Sign up to our webinar! ‘Future Planning for your clients... AND charging for it’
Register Now

Direct vs Indirect Cash Flow Methods

Direct and indirect are two different methods that are used in preparing the cash flow statement of your company. The main difference between the two methods relates to the cash flows from the operating activities. In the case of direct cash flow methods, changes in cash payments are reported in cash flows from the operating activities section. In the case of an indirect cash flow method, changes in assets and liabilities accounts are adjusted in the net income to replicate cash flows from operating activities.

What is the indirect cash flow method?

The indirect cash flow approach begins with the company's net income, which you may obtain from the income statement, and then incorporates depreciation. Then you should list any changes in current liabilities, assets, and other sources (e.g., non-operating losses/gains from non-current assets) on the balance sheet.

Keep in mind that an income statement is nothing more than a guide. As such, you'll need to make modifications to account for pre-tax and interest income. To determine the company's cash flow for operating expenditures, you'll also need to incorporate non-operating costs like accounts payable, inventory, depreciation, and accrued expenses.

What is direct cash flow?

The direct method is a type of accounting used to produce a full statement of cash flow that documents the changes in cash throughout the period. The direct method cash flow statement, sometimes known as the "income statement method," monitors the movement of money in and out of a firm during a certain time frame.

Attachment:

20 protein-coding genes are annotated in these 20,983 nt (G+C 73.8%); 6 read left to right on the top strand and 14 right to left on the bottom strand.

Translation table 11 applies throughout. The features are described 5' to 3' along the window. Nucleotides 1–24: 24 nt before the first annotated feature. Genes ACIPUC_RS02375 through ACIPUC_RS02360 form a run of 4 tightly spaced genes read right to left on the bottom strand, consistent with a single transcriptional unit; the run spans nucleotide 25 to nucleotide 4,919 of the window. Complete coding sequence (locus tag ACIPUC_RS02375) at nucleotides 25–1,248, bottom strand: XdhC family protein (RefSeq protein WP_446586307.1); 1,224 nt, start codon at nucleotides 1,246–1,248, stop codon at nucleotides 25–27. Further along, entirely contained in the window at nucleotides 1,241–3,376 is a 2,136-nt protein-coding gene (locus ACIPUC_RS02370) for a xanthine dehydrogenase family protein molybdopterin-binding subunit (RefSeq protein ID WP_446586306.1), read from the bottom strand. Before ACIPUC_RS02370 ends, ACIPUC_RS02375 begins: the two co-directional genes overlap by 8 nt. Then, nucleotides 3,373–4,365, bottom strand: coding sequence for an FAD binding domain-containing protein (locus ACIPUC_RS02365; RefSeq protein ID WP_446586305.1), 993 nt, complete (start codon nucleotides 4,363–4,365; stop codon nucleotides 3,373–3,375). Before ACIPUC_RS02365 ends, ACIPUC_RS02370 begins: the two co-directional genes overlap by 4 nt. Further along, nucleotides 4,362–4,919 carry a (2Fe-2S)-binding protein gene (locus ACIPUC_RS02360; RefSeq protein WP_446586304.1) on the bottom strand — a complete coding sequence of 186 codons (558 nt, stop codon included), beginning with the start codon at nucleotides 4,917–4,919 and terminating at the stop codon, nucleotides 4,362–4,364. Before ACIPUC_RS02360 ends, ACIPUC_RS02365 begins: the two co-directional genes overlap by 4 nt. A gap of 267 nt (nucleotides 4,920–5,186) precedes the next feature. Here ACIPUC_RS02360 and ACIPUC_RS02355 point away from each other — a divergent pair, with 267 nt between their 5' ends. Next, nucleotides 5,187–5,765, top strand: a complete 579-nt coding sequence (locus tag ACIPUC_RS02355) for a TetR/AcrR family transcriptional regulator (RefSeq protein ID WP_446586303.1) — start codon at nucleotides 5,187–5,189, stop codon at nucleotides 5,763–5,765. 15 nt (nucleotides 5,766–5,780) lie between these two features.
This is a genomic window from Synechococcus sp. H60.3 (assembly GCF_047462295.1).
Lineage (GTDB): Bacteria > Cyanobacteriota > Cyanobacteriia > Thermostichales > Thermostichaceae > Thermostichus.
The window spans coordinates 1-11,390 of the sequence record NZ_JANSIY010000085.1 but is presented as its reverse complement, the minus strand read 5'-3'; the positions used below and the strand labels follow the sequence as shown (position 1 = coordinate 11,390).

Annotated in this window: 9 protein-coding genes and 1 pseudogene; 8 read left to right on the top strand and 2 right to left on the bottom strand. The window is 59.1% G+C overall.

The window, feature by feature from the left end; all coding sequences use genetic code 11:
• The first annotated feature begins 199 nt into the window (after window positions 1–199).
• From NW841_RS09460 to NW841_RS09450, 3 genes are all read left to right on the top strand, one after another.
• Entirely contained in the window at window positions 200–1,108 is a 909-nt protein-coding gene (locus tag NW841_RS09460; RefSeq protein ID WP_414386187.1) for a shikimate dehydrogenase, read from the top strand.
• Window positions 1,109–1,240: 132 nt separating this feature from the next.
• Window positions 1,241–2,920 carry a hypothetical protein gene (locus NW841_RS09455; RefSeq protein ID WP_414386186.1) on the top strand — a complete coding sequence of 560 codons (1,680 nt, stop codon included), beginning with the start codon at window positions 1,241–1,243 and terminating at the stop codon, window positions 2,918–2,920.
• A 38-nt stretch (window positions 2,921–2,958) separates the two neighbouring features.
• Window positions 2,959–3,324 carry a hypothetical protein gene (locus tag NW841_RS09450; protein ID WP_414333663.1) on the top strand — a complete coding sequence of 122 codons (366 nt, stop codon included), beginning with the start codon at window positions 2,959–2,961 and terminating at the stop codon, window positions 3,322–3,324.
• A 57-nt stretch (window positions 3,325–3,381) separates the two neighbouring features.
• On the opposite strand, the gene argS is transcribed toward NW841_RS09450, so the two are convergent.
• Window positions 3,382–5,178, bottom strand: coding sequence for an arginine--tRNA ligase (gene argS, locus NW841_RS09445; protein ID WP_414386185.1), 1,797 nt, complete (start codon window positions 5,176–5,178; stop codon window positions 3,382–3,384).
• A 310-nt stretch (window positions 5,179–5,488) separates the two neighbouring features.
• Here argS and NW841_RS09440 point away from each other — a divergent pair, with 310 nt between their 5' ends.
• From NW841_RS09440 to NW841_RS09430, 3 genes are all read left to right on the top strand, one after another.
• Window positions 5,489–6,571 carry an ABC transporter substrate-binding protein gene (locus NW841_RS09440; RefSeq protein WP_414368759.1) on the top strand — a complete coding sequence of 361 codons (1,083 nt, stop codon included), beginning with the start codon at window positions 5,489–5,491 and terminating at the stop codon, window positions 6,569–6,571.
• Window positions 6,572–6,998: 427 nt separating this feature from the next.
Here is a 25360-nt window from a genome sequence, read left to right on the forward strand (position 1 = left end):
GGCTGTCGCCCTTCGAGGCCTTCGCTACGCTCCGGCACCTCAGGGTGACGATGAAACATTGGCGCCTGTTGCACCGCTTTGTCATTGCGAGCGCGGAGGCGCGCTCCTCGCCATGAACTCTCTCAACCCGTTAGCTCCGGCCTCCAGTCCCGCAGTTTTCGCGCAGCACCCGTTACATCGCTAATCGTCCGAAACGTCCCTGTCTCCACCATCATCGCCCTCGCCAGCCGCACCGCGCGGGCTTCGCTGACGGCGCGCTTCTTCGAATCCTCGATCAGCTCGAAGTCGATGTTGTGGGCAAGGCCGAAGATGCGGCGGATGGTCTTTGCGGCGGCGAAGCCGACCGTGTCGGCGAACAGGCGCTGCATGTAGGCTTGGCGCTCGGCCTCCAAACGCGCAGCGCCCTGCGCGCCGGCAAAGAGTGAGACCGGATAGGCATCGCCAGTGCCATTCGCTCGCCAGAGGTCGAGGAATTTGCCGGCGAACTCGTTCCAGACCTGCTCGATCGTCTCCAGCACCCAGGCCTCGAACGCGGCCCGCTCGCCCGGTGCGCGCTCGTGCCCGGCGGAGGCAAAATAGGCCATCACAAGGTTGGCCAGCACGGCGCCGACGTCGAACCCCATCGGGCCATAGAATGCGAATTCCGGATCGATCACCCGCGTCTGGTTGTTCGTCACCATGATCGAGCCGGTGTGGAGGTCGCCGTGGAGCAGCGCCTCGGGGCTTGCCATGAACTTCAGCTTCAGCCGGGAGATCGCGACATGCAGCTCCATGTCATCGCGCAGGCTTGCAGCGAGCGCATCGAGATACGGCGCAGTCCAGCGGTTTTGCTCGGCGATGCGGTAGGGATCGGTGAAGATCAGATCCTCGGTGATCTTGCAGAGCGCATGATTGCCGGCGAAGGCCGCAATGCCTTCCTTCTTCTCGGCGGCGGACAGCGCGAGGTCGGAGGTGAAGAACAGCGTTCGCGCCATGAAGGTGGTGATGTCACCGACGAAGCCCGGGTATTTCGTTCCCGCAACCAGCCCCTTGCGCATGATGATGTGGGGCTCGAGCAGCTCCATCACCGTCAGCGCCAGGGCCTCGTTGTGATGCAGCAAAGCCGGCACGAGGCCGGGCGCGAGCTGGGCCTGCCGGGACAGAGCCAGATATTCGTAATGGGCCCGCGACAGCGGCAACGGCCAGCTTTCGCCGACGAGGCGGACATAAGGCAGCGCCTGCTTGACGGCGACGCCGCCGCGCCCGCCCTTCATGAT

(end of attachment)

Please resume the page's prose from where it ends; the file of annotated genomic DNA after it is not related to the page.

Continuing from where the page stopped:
This technique is used to track changes in cash payments and receipts due to a company's operational activities. It allows businesses to make informed judgments and plan for the future by informing them of their financial position.

Under the direct cash flow method, you take out cash payments—such as those to suppliers, workers, and operations—from cash receipts—such as from customers—during the accounting period. The net financial flow from company operational costs is determined as a consequence of this. You may only include investing and financing activities after net cash flow from operations have been calculated for the period.

Direct vs indirect cash flow

The major distinction between the direct and indirect approaches to creating cash flow statements is cash flows from operating expenditures. You show actual cash outflows and inflows on a cash basis without starting from net income using the direct method. For both direct and indirect cash flow statement preparation, you prepare the financing and investing portions in the same way.

The direct approach affects only the cash flow statement's operations section, while the cash flow from the investing and financing sections will be similar regardless of whether an indirect or direct method is utilized.

The indirect approach is popular among accounting professionals since it is both quick and simple to generate the statement of cash flow utilizing data from the balance sheet and income statement. A credit is an amount owing to you by a company or other entity. Most businesses employ the accrual method of accounting, therefore the balance sheet and income statement reflect this approach. Income is recognized under the accrual system when it is received rather than when payment from clients is received.

Advantages and disadvantages of direct cash flow



The direct cash flow technique highlights the main sources of cash financing and receipts, which might be of use to creditors and investors.

Ease of comprehension

Because this technique separates a company's transactions into two categories: negative, which includes cash outflows like employee compensation and rental payments, and positive, which includes cash inflows such as accounts receivable payouts received and money collected from customers, the direct cash flow method is the most straightforward to comprehend and read. In this manner, the direct cash flow method is very much comparable to a bank statement.